For you know the grace of our Lord Jesus Christ, that though he was rich, yet for your sake he became poor, so that you by his poverty might become rich.
(2 Corinthians 8:9 ESV)

This Gospel saves us from the fate of the rich man in two ways.  It saves us from the rich man’s fate (hell) and it saves us from the rich man’s life (oppression).  It saves us from the rich man’s fate by paying our debt, as Christ suffered and bore the wrath, the Hell of God on the cross as a full and sufficient sacrifice to pay for sins, even the sins of this man.  Second, it saves us from this rich man’s life.  You see, Christ is our rich man and we are his Lazarus.  Only in this instance, Christ as our rich man left his sumptuous table, cleaned our wounds and gave us all things.  Having experienced this in its fullness, how could we continue to live selfishly?  Or to oppress the poor?  In other words, the proclamation of the Gospel is meant to give us more than assurance, it is meant to affect us.  Through the Gospel we are given charity where we are selfish, compassion where we are oppressive, and mercy where we are judgmental.

So don’t be like this rich man.  Listen to the prophets, and Moses.  Listen to the voice of the one raised from the dead, Jesus Christ our righteousness.  He became poor that, by his poverty we might become rich.  This Gospel not only saves us, it transforms us.

 





Richard Sibbes: Redeemed from Ourselves

12 03 2012

Below is a wonderful quote from the English Puritan and presbyter in the Church of England, Richard Sibbes.  The following is taken from his little work Christ’s Exaltation Purchased by His Humiliation, found in Sibbes collected works Vol V pg 351.  Not only is Sibbes instructive in reminding us that we need not only be redeemed from Hell and death, but we need to be redeemed from ourselves.  Also, I found Sibbes’ “complaining to Christ” to be very helpful in terms of how we pray through such matters.  And perhaps for me, the best line of this section “No, Lord Jesus, do thine office!”  Of course the line won’t make sense unless you read the whole thing carefully, which I of course would encourage you to do!

We must know beloved that we are redeemed from ourselves;  and therefore make this use of it when we are tempted by sin:  Christ is my Lord; I am redeemed from my base lusts.  What have I to do with this anger?  what have I do to with this ambition?  I am no debtor to the flesh.  I am under Christ.  I am under grace.  He hath redeemed me from my vain conversation.  I owe it nothing but mortification and denial.  Therefore, in all solicitations of corruption, learn this lesson, fetch arguments hence.  Christ hath done great matters for me.  He lived and died, and lives for ever and ever, that is Lord of me living and dying.  There is no greater slave than he that is a slave to his own flesh and to his own lusts.  therefore when we are stirred to anything by our base nature, which must die, or else we shall never live eternal, we must kill it more and more daily; and death is the sum and accomplishment of mortification.  When we are stirred to anything, go to Christ and complain to him.  Blessed Savior, thou didst die, and rise, and revive, that though mightiest be Lord of the living and the dead.  I beseech thee, claim thine own interest in me.  Bring all into captivity to thine own Spirit.  What hath this base affection to do with me?  What have I to do with it?  I am freed from it; I am redeemed from myself.  What have I to do with myself but deny all?  I am thine altogether; therefore take thine own interest in me, possess me, fill me with thy Spirit, be all in all in me; let pride and ambition and such things have no footing in me.  It is good pouring out the soul to God to that purpose:  to complain to Christ when it is thus with us, because it is his office to rule us.  Now, Lord Jesus, do thine office.  Thy office is to be king; to rule in me.  Other lords would fain rule in me.  Pride, and lust, and base covetousness would fain rule, as the prophet saith, Isa. xxvi.13; but what hat other lords to do with me?  Thou are my Lord, and hast right to me living and dying.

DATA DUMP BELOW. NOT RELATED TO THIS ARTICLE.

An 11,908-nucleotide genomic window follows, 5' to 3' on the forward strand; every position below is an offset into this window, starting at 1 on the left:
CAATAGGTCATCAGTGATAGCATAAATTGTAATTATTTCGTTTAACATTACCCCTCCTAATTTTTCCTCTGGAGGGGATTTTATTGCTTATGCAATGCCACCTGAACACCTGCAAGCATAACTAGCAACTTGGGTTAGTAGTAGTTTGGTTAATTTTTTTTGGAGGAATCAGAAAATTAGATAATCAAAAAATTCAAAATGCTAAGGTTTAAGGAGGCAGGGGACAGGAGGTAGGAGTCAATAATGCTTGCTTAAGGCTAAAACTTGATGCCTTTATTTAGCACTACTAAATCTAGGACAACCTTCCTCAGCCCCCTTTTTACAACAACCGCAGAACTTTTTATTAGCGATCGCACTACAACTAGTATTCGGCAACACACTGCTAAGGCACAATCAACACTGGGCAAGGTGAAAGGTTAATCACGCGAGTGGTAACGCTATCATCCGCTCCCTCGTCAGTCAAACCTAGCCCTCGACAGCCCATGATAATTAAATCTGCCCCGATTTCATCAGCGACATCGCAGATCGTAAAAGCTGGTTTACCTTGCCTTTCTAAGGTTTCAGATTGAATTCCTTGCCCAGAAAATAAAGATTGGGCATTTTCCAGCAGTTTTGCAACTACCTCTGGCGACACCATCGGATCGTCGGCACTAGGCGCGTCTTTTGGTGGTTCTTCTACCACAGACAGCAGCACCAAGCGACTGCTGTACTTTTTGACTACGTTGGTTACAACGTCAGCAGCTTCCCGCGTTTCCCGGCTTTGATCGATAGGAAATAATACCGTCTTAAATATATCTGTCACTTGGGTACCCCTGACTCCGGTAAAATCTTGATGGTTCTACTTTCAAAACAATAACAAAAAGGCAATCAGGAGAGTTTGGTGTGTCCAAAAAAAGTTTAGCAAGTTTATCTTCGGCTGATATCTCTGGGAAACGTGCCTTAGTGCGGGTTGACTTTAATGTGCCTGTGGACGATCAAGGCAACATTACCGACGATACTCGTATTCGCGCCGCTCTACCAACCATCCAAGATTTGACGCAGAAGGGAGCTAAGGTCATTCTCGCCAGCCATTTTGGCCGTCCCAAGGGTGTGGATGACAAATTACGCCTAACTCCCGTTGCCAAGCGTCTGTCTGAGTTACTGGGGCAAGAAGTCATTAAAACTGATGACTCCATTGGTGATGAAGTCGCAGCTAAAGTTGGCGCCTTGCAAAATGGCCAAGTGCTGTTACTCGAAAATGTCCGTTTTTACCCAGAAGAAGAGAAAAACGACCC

John Owen on Substitutionary Atonement and the Lord’s Supper

7 03 2012

Below is an excerpt from Owen’s Sacramental Discourse #8.  Here he puts an interesting twist on the notion of representation.  In some understandings of the Lord’s Supper, the sacrifice of Christ is represented to God.  Owen on the other hand sees the sacrifice of Christ as represented to us, to soothe our consciences and lead us to worship.  One final note, for Owen “representation” means really and truly present by faith.  Thus for Owen, taking communion makes the substitutionary atonement of Christ really and truly present to us by faith.  Think about that next time you take the Lord’s Supper!

Consider truly and really this great substitution of Jesus Christ (the just suffering for the unjust) in our stead, in our room, – undergoing what we should have undergone.  The Lord help us to admire the infinite holiness, righteousness, and truth, that is in it.  We are not able to comprehend these things in it (Christ’s substitution); but if God enables us to exercise faith upon it, we shall admire it.  Whence is it that the Son of God should be substituted in our place?  Pray remember that we are now representing (in the Supper) this infinite effect of divine wisdom in substituting Jesus Christ in our room, to undergo the wrath and curse of God for us.

Owen, Sacramental Discourse 8